Acquired immune deficiency syndrome

From Wikihealth
Revision as of 11:37, 21 December 2010 by Sugarfee (Talk | contribs)

(diff) ← Older revision | Latest revision (diff) | Newer revision → (diff)
Jump to: navigation, search
347px-World Aids Day Ribbon.png

Acquired Immune Deficiency Syndrome (AIDS) is a disease that weakens the body’s immune system which is responsible for fighting diseases. It is caused by Human Immunodeficiency Virus (HIV) . HIV works by damaging the immune system which later leads to a more serious ailment known as AIDS.

Contents

Signs and symptoms

Depression that includes lethargy and a lack of interest in activities that were once enjoyable are the first symptoms of AIDS. This may also result in a disrupted sleep pattern and an unusual change in appetite, feelings of hopelessness or low self esteem and guilt. Most patients experience negative thoughts that lead to suicide. Other reported symptoms are as follows:

According to studies, the AIDS virus can be undetected by AIDS testing for months or even years after the initial infection. This indicates the need for repeated testing in suspected cases.

Stages

  • Stage 1 or Category C. A confirmed positive test result for HIV with no associated symptoms is determined.
  • Stage 2 or Category B. Clinical evidence of the disease is associated with positive testing. The early signs of the disease are already obvious in this stage which include swollen glands, weight loss, sweating, tiredness, and thrush.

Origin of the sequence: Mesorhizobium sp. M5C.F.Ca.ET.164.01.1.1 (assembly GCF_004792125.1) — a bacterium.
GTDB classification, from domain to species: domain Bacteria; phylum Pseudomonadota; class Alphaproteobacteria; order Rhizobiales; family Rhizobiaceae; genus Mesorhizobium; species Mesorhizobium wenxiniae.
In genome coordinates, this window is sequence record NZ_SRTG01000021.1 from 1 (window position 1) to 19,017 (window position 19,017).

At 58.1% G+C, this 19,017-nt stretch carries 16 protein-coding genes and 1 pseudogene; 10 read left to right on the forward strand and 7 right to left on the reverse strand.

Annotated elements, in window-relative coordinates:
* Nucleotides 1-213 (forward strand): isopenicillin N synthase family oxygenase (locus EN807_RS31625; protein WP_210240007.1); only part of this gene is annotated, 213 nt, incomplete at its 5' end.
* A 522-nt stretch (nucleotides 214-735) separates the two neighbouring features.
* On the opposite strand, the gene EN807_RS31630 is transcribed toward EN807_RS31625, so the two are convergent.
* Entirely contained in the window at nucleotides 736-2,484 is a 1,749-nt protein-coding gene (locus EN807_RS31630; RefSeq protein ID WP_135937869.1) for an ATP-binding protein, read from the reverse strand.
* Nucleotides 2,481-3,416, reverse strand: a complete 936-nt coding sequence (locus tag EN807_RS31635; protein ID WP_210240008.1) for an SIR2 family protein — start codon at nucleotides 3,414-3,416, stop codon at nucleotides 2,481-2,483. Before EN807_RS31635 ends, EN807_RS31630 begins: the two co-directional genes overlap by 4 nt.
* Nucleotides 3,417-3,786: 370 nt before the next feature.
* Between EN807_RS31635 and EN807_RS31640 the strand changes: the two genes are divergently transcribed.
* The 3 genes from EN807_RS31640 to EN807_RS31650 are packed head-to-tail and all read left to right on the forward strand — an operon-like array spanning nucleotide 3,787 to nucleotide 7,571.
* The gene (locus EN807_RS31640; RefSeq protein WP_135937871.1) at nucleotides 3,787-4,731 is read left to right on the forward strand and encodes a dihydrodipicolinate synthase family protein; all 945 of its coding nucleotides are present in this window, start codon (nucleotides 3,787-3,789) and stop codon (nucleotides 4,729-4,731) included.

• Stage 3 or Category A. This is the final stage of the disease in which death most often occurs due a very weak immune system.

Causes and risk factors

AIDS begin from having HIV. A person who is infected with HIV may pass the virus on to others though the following:

  • Pregnancy and breastfeeding
  • Needle sharing or blood transfusion using an infected needle

There are no studies yet to confirm if HIV can be passed through tears or saliva. However, infection is possible if the person has bleeding gums and open sores.

Diagnosis and tests

If a person with HIV infection has a CD4 count that drops below 200 -- or if certain infections appear (AIDS-defining illnesses) -- the person is considered to have AIDS.

Treatment

As there is no cure for AIDS at present, the only way of stopping the spread of AIDS is prevention. People infected with AIDS should always do the following:

  • Practice safe sex.
  • Refrain from donating blood, plasma, sperm, body organs or tissue.
  • Avoid sharing of tooth brushes, razors and other implements that could be contaminated with blood.
  • Safely dispose of razors, used needles and other contaminated articles capable of causing injury to others.
  • Inform attending doctors and dentists of their condition so that appropriate precautions may be taken.
  • Maintain general health with a nutritious diet, adequate rest and regular exercise.

Possible complications

During Stage 3, the following may occur:

Shortness of breath, severe malnutrition, headaches and mental changes may also happen.

References